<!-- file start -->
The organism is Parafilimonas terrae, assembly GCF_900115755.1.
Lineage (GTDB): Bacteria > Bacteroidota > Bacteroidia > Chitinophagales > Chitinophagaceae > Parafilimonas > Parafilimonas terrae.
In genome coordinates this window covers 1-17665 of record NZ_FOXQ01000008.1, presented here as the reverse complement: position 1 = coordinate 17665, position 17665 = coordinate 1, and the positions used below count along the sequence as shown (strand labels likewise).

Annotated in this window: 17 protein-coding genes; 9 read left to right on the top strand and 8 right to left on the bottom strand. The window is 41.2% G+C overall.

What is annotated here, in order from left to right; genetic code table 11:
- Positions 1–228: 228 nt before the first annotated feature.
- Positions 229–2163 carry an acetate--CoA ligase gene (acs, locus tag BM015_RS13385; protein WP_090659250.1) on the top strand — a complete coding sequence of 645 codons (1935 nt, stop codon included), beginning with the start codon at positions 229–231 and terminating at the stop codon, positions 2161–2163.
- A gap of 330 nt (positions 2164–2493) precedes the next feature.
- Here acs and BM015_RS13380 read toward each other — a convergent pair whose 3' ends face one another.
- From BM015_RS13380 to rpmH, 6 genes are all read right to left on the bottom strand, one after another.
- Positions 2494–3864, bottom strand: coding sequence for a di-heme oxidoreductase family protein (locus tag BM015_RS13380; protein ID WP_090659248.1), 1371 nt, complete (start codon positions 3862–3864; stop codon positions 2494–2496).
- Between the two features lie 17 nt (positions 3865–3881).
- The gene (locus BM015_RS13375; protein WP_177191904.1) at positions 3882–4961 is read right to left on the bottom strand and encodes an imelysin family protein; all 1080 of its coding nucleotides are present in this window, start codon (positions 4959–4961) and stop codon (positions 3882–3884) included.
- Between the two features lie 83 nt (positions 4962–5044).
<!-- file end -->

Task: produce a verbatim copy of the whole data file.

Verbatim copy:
The organism is Parafilimonas terrae, assembly GCF_900115755.1.
Lineage (GTDB): Bacteria > Bacteroidota > Bacteroidia > Chitinophagales > Chitinophagaceae > Parafilimonas > Parafilimonas terrae.
In genome coordinates this window covers 1-17665 of record NZ_FOXQ01000008.1, presented here as the reverse complement: position 1 = coordinate 17665, position 17665 = coordinate 1, and the positions used below count along the sequence as shown (strand labels likewise).

Annotated in this window: 17 protein-coding genes; 9 read left to right on the top strand and 8 right to left on the bottom strand. The window is 41.2% G+C overall.

What is annotated here, in order from left to right; genetic code table 11:
- Positions 1–228: 228 nt before the first annotated feature.
- Positions 229–2163 carry an acetate--CoA ligase gene (acs, locus tag BM015_RS13385; protein WP_090659250.1) on the top strand — a complete coding sequence of 645 codons (1935 nt, stop codon included), beginning with the start codon at positions 229–231 and terminating at the stop codon, positions 2161–2163.
- A gap of 330 nt (positions 2164–2493) precedes the next feature.
- Here acs and BM015_RS13380 read toward each other — a convergent pair whose 3' ends face one another.
- From BM015_RS13380 to rpmH, 6 genes are all read right to left on the bottom strand, one after another.
- Positions 2494–3864, bottom strand: coding sequence for a di-heme oxidoreductase family protein (locus tag BM015_RS13380; protein ID WP_090659248.1), 1371 nt, complete (start codon positions 3862–3864; stop codon positions 2494–2496).
- Between the two features lie 17 nt (positions 3865–3881).
- The gene (locus BM015_RS13375; protein WP_177191904.1) at positions 3882–4961 is read right to left on the bottom strand and encodes an imelysin family protein; all 1080 of its coding nucleotides are present in this window, start codon (positions 4959–4961) and stop codon (positions 3882–3884) included.
- Between the two features lie 83 nt (positions 4962–5044).